In 2000, Indianapolis established a goal to double the number of downtown Indianapolis residence by 2020. How do you think we’re doing? I was referred a book that had some compelling points and if you are passionate about cities and economic development. This is a great quick read to add to your list: Live First,Work Second by Rebecca Ryan, printed in 2007. This book discusses how to reach and retain the next generation. When surveyed, “3 out of 4 Americans under the age of 28 said a cool city is more important than a good job.” What comes to mind when you read this statement? Ryan points out, then why is the measurement of economic development/stability based on ‘number of jobs’? Is it time to establish new measurement matrix? What would that look like?
My job in the coming years will not be to attract companies. 100 percent of my job will be to attract talent. — Janet Miller, Nashville Area Chamber
Our economic development goals should include increasing the incomes of all people in the region. Resulting in better education, better health, more sustainable economies and increase of environmental protection. (We have a project happening in Fountain Square to attempt at taking a stab at this very thing.) Should we be measuring the number of patents in the area? Did you know that according to the US Small Business Administration, 4 out of 5 new businesses are started by women, Gen X’ers and minorities?
This is the first time I was introduced to the idea that we are now in a knowledge based economy where knowledge workers create market value.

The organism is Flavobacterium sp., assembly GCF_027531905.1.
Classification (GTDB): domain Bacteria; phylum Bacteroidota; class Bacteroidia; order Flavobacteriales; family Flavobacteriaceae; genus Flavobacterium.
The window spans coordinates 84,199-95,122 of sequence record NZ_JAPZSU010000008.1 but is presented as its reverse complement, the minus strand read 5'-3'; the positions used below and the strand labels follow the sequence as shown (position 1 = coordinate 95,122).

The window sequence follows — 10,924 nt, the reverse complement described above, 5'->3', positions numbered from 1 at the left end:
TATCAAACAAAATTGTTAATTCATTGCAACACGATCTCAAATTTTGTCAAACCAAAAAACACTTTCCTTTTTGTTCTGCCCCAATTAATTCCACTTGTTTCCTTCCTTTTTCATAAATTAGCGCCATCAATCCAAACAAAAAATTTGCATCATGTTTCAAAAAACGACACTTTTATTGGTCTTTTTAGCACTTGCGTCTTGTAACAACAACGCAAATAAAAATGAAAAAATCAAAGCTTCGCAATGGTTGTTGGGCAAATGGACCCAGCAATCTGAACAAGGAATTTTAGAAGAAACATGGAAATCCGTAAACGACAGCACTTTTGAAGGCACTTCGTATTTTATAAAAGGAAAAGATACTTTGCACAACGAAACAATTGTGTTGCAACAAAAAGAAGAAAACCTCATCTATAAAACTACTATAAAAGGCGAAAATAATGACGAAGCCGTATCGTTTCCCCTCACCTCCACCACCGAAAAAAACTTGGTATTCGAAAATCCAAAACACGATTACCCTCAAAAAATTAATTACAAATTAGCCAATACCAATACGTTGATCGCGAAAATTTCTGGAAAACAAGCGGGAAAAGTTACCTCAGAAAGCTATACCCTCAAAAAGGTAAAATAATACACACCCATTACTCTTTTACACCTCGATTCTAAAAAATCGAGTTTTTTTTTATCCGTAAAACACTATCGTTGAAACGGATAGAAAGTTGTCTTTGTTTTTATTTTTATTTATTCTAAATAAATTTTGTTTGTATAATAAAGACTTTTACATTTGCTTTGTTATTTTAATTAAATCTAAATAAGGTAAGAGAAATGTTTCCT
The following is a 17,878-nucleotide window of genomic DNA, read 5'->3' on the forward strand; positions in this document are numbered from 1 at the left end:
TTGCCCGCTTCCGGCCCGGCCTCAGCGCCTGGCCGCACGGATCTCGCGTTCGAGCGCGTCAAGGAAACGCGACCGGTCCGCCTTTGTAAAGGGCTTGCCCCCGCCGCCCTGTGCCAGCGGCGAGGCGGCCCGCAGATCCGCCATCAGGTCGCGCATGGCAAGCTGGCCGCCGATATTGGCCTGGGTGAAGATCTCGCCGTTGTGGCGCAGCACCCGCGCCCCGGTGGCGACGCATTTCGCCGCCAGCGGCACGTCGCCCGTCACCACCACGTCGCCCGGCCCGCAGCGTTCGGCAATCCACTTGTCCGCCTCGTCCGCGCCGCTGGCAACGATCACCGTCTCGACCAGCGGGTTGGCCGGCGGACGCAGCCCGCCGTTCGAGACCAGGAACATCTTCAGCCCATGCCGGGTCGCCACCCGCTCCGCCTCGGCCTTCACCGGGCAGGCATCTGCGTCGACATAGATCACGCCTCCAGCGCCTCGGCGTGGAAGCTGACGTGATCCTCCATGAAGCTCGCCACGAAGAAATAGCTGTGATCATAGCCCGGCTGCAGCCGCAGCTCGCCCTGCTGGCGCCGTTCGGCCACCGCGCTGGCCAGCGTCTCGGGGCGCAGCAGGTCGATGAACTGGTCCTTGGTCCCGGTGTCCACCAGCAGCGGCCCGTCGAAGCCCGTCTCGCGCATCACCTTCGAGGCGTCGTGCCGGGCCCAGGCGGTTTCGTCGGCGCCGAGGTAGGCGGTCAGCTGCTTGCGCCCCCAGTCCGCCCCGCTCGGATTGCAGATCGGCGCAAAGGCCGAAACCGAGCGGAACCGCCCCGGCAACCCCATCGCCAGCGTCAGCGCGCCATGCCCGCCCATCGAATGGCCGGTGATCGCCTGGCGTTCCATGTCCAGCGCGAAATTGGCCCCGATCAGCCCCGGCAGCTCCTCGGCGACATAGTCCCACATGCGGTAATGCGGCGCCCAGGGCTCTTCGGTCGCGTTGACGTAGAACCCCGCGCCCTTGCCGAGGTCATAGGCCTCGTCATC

Knowledge is the new basis for wealth. In the future when capitalists talk about their wealth they will be talking about their control of knowledge. Exactly how one controls knowledge is in fact a central issue in a knowledge-based economy.
—Lester Thurow (1999)
What questions does Develop Indy get when a company is looking at Indianapolis as a city to bring their business to? They are getting more questions on livability. What does your city look like…online?
A city (or company for that matter) is three times more likely to retain young talent if they feel that their voices are being heard and valued. The more young talent are engaged in their community, the longer they plan to stay.
I would like to close with a story Ryan re-introduced. Atlanta, 1962: All of the cities leaders/investors/stakeholders/influencers were on a plane to Paris. The plane crashed and everyone died. Not only do we ask, will your city be able to continue to operate efficiently, but Ryan poses the question: Would Atlanta be what it is today, incredibly diverse, full of young energy, incredibly dense, livable if the group on the plane had survived? Is your city run by the PMS group (Pale, Male & Stale)? Is your city open to the new generation of do’ers that look to take on a role (or responsibility) in their neighborhood?